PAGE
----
A dream came weeks before we knew how serious the pandemic would be, much less the nightmare police killings and the uprising to preserve Black and Brown lives. I knew this dream was about something big but back then it was hard to know how big. In the dream, I was floating through moving water at the eastern edge of the continent, in a huge tidal river making its way through a city to the ocean. Other floaters at a distance, all of us picking up speed, no way to stay near land or the familiar. There was fear in me but also awe—floating in this other-worldly water suffused with light. In the morning, I remembered dreaming of water like this forty years ago in a personal crisis. Then I’d leapt in, surprised by trust as the flow held me safely where I knew I was meant to be.
There was an earlier dream of powerful waters during the long years I lived in Massachusetts unaware of my family’s history there but always drawn to Cape Cod. Small pines and sandy soil from ancient glaciers, so much like my beloved California mountains. Over and over I returned to the dunes and tidal marshes of the outer cape and formed a deep bond with the National Seashore, where trails led out past Nauset Marsh to shifting sand bars at the ocean boundary—a beautiful nexus of tidal currents, ocean waves and mysterious flows of water. A place like no other I’d known in my lifetime, but maybe further back.
In my dream of that place I saw green reeds with roots buried deep under the rising tide, currents weaving their way laterally, across the wide expanse of the marsh. I was not in the waters of this dream but viewing them from somewhere above and low to the western horizon, perhaps from one of those rare hills in this relatively flat expanse. From there I saw canoes moving deftly across the marsh, canoes of the First People, two or three of them, plying the currents together, moving freely across the view-scape as they had before the Europeans came. That was the entire dream as I remember it now.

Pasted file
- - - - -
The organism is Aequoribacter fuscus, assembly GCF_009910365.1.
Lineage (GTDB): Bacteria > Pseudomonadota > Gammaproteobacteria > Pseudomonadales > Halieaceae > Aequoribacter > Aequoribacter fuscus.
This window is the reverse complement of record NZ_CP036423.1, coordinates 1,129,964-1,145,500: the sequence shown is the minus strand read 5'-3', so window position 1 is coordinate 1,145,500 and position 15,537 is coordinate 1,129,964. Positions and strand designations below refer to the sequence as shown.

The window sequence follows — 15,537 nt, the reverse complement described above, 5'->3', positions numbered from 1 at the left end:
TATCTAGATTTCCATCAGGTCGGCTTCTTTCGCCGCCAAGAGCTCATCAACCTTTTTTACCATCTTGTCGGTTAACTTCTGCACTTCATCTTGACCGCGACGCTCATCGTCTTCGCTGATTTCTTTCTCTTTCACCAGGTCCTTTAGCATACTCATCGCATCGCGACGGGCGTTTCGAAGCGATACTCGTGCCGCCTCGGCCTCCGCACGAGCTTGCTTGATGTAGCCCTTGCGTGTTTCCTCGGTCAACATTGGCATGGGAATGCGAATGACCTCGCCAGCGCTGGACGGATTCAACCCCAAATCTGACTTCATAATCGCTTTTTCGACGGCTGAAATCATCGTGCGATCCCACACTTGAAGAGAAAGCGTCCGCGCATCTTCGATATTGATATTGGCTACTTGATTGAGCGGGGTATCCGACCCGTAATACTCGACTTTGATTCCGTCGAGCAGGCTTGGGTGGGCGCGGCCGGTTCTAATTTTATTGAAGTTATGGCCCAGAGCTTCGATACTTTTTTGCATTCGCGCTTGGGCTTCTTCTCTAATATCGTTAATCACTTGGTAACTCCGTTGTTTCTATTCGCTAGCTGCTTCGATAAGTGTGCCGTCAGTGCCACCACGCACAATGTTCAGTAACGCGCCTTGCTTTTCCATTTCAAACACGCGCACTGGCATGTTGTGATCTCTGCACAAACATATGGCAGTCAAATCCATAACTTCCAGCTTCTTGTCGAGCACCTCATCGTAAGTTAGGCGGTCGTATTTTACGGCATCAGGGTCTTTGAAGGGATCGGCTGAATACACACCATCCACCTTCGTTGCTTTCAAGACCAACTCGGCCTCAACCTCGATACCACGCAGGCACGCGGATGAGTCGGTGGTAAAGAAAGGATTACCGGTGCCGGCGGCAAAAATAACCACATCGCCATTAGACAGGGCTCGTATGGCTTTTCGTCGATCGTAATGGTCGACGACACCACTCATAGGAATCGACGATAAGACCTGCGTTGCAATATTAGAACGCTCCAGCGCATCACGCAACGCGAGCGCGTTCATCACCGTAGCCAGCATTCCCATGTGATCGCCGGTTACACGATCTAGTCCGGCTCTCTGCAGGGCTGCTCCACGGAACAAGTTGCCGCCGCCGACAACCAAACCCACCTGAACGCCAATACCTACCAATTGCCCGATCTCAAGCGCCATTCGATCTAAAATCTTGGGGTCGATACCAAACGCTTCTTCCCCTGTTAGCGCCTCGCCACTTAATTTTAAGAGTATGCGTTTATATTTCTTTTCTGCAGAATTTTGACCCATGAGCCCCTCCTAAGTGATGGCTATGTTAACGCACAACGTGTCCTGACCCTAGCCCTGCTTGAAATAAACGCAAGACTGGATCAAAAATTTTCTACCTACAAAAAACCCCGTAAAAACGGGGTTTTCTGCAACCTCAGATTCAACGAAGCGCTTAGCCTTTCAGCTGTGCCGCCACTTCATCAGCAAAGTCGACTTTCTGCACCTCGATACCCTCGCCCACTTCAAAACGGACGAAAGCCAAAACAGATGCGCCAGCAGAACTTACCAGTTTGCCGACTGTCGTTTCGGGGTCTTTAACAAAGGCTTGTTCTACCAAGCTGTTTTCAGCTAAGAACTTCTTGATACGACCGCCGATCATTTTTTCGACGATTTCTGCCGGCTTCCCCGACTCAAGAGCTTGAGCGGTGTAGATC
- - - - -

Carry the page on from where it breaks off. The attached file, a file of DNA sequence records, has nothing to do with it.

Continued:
But the imagery stayed with me—canoes and People in sync with water, land and sky in a rhythmic, natural and powerful way that told me this dream had come from spirit, not my cluttered mind. At the same time, there was something ominous, a threat to the harmony of the canoe people, which I felt compelled to explore. I didn’t know then that my lifetime task would be to trace America’s story of racial karma back to this site, and that I would find my own ancestors among the perpetrators here.
Slowly pursuing the history of this place, I learned that French explorers had brought their ships into Nauset Bay in July of 1604 despite currents they thought dangerous. They reported villages all along the shore amidst lush corn and vegetable gardens. Marching to these villages in war regalia, they helped themselves to crops, turning friendly relations sour and prompting violence and loss of life that worsened on later French voyages. English ships, too, wreaked havoc in the area, one abducting thirty Wampanoag people as slaves. The ships also brought invisible harm. By the time the Mayflower landed near here in 1620, the entire coastal area of what is now Massachusetts had been devastated by three years of European disease—an epidemic that killed 90% in many villages, possibly with the smallpox virus. Before landing in Plymouth Harbor, the Pilgrims spent a month exploring the outer Cape, finding abandoned villages and grave mounds. Writing later, they admitted stealing Native seed corn and robbing a grave.